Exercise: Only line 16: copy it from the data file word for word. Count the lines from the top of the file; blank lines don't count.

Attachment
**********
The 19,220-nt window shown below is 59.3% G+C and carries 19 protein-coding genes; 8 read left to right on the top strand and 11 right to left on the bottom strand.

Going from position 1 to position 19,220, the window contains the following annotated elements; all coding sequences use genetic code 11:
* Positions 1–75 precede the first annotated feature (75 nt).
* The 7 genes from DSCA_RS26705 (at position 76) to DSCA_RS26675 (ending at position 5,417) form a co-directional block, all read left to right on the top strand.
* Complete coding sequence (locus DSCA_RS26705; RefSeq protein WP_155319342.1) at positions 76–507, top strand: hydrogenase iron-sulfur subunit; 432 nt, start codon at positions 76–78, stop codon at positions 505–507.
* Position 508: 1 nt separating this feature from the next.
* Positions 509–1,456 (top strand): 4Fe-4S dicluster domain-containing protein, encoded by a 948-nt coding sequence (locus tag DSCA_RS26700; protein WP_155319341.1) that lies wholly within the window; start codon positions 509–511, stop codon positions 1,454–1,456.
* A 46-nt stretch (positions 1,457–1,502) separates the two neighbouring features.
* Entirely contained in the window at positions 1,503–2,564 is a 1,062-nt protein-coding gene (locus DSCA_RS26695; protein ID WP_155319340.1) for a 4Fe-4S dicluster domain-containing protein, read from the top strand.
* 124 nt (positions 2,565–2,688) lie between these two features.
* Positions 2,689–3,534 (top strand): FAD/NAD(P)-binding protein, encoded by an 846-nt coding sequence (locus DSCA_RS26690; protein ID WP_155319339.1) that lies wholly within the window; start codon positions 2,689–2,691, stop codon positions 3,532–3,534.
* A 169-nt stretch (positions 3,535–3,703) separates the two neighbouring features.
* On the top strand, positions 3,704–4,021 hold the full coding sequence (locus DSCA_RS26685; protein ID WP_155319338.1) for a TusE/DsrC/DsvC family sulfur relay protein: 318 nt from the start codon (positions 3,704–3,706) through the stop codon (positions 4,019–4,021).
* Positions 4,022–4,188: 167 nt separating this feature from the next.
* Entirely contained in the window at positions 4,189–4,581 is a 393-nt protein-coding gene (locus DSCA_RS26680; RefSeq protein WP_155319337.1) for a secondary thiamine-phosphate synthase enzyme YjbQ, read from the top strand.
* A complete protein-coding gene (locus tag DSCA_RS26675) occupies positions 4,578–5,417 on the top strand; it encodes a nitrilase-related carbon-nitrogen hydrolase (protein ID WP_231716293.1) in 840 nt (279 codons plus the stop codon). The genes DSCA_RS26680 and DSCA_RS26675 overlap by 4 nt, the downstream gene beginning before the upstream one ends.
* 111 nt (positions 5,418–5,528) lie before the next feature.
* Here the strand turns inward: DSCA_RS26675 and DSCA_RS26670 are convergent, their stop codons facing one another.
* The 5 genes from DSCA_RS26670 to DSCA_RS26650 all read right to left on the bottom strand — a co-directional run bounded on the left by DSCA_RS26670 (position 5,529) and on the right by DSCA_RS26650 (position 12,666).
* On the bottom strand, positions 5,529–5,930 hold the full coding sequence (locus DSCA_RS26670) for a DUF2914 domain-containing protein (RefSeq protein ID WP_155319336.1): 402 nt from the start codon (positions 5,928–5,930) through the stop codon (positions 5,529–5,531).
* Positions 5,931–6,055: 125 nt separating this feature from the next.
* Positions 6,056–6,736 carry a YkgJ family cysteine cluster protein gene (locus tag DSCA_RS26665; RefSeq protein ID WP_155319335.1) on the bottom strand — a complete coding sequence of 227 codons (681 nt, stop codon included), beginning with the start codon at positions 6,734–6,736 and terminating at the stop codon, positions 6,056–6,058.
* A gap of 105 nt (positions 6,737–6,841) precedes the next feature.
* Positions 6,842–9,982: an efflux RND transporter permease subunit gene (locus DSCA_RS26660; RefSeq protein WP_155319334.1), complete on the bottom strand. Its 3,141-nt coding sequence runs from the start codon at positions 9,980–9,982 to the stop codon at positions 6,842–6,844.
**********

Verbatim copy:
* A complete protein-coding gene (locus tag DSCA_RS26675) occupies positions 4,578–5,417 on the top strand; it encodes a nitrilase-related carbon-nitrogen hydrolase (protein ID WP_231716293.1) in 840 nt (279 codons plus the stop codon). The genes DSCA_RS26680 and DSCA_RS26675 overlap by 4 nt, the downstream gene beginning before the upstream one ends.